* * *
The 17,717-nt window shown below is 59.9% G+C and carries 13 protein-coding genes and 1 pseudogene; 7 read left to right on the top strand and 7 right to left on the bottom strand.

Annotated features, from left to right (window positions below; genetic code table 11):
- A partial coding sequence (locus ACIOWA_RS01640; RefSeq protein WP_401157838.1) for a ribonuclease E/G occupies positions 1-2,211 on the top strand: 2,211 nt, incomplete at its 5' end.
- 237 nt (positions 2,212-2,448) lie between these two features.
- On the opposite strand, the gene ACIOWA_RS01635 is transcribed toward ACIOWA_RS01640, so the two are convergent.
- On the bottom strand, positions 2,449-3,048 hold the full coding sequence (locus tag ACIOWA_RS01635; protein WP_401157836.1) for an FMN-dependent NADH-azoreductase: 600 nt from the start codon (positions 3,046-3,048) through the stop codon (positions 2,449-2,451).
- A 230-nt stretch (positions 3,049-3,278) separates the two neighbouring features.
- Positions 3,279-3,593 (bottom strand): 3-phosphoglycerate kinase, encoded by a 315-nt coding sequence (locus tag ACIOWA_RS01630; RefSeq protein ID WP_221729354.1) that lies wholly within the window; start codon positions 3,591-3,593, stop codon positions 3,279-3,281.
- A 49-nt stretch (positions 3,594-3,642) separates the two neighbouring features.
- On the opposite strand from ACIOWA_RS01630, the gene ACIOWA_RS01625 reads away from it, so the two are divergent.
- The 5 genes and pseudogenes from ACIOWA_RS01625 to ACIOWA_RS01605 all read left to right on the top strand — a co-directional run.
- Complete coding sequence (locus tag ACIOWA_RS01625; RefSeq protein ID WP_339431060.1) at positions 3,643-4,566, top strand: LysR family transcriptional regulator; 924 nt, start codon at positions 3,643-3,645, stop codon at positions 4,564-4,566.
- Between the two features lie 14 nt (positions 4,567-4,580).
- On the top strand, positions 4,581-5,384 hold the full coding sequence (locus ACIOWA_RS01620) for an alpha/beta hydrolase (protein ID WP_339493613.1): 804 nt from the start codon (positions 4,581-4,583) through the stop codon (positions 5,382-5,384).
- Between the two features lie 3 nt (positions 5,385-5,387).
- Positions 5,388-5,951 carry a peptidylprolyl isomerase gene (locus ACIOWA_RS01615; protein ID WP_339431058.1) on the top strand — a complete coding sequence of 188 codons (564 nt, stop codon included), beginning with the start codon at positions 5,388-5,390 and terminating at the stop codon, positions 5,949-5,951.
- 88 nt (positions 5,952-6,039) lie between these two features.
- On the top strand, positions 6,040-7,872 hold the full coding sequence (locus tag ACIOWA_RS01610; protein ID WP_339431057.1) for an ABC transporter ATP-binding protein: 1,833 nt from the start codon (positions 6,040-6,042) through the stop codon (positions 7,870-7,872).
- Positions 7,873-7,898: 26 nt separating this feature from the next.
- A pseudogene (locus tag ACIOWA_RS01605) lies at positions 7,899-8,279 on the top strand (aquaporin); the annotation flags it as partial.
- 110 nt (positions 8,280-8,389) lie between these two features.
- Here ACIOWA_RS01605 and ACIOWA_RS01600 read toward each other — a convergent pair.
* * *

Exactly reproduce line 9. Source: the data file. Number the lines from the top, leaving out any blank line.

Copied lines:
- A 49-nt stretch (positions 3,594-3,642) separates the two neighbouring features.